The bond market may be too chaotic for life insurers to have an easy time supporting stand-alone long-term care insurance (LTCI), but many consumers still love the idea of having LTCI coverage.
They also like the idea of buying chronic care benefits packaged together with life insurance.
About 32% of consumers surveyed said they are thinking about buying insurance that would cover chronic care, or long-term care, and 22% said they believe they already have such coverage.
Massachusetts Mutual Life Insurance Company has published new data on consumers’ hunger for mechanisms for paying for long-term care, in a summary of results from a survey of 1,250 adults ages 30 through 60. All of the participants had income from $50,000 to $150,000 per year.
The survey was conducted in November — before the attack of COVID-19 on nursing homes and assisted living facilities underscored the value of having the financial flexibility to adapt to changes in long-term care (LTC) needs and the LTC provider market.
- A copy of the MassMutual chronic care survey is available here.
- An article about other new consumer survey results is available here.
The survey team found that younger consumers were more interested in LTCI and chronic care coverage than older consumers were.
Here’s how the percentage of consumers who said they were interested in buying that kind of protection varied by age group:
- 30 years old to 40 years old: 42%
- 41 years old to 50 years old: 36%
- 51 years old to 60 years old: 26%
The survey team also found that survey participants with income from $75,000 to $100,000 were more likely to be interested in buying coverage than higher income people, partly because 29% of the participants with more than $100,000 in household income said they already had some kind of chronic care or LTCI protection in place.
About 36% of the participants in the $75,000-$100,000 category said were considering buying LTCI or chronic care coverage, compared with about 33% of the higher-income consumers.
The Market Giant That’s Not in the Market
In the past, Medicaid has paid for nursing home benefits. Medicare paid only for a small amount of skilled nursing facility care for patients recovering from conditions or procedures requiring hospitalization.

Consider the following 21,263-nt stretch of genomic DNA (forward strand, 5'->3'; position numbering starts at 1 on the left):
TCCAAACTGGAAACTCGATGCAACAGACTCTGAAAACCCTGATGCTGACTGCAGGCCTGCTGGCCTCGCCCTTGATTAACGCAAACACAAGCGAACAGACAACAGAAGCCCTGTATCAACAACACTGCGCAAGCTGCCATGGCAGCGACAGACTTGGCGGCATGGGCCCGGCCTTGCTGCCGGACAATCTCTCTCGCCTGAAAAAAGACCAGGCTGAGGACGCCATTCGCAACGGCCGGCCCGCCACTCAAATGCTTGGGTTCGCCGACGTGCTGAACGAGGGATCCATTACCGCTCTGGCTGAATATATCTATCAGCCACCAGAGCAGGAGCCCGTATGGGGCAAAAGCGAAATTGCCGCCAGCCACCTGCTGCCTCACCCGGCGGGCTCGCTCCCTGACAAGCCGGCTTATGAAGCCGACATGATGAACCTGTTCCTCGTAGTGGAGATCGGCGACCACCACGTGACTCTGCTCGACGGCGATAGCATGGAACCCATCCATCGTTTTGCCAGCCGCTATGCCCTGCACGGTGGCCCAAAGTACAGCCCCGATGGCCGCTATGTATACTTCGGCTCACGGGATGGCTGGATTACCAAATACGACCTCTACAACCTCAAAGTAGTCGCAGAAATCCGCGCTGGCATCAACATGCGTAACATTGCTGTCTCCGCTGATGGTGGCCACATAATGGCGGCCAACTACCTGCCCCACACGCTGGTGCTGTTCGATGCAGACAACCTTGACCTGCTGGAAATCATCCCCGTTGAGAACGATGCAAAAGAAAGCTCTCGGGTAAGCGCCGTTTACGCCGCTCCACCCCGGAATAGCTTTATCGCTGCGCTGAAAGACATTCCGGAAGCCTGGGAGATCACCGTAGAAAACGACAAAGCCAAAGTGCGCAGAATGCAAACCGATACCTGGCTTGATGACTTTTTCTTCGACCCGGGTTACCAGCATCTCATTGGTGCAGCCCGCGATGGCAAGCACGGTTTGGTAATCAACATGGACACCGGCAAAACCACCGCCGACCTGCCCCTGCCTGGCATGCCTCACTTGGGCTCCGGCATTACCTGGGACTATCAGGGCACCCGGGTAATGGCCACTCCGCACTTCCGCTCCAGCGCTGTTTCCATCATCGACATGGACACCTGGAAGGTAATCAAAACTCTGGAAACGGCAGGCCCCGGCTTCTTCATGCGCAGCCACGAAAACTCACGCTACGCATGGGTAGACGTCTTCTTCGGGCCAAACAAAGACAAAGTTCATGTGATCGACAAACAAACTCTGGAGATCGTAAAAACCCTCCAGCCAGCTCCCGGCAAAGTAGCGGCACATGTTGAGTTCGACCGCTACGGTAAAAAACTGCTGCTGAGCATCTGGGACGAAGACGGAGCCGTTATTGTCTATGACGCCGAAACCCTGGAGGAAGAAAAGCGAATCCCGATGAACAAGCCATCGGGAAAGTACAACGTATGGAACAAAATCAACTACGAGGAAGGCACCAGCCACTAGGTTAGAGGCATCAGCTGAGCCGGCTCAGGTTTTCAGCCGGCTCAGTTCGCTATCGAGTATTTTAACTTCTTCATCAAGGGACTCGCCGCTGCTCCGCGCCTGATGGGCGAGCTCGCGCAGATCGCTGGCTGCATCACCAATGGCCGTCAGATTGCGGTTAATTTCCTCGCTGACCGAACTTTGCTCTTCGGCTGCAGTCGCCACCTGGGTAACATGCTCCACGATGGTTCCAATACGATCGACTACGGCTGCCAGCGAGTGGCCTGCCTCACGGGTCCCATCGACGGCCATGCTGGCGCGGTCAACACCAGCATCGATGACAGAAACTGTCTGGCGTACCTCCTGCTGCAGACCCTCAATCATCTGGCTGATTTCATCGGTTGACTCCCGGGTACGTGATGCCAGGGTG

In recent years, some Medicare Advantage plans have begun adding small amounts of homemaker support, and Medicare has further blurred the line between what it offers and what Medicaid offers, by letting Programs of All-Inclusive Care for the Elderly (PACE) offer long-term care services, along with medical services, for people living in the community who qualify for both Medicare benefits and for Medicaid nursing home benefits.
Critics blocked Medicare from offering LTC benefits when they overturned the Medicare Catastrophic Coverage Act of 1988. They also killed a voluntary LTCI program included in the Patient Protection and Affordable Care Act.
But insurers have shown more interest in participating in some kind of public-private hybrid “Medicare Part E” long-term care insurance program in recent years. MassMutual’s survey shows that many consumers already think Medicare offers chronic care benefits.
Only 20% of the consumers surveyed said they expect to use Medicaid to pay for “care for a chronic illness or physical disability after age 65 that lasts more than a few weeks.”
About 24% said they expect to use LTCI coverage, and about 16% expect to use a life insurance policy’s chronic care benefits.
Just 7% said they thought they’d use annuities to pay chronic care bills.
Far more — 34% — said they expect to use Medicare benefits to pay for chronic care.
For the survey participants, the only bigger anticipated source of chronic care payments was retirement savings: 39% said they expected to use retirement savings to pay for LTC services.
— Read MassMutual Finds Lingering Demand for LTCI, on ThinkAdvisor.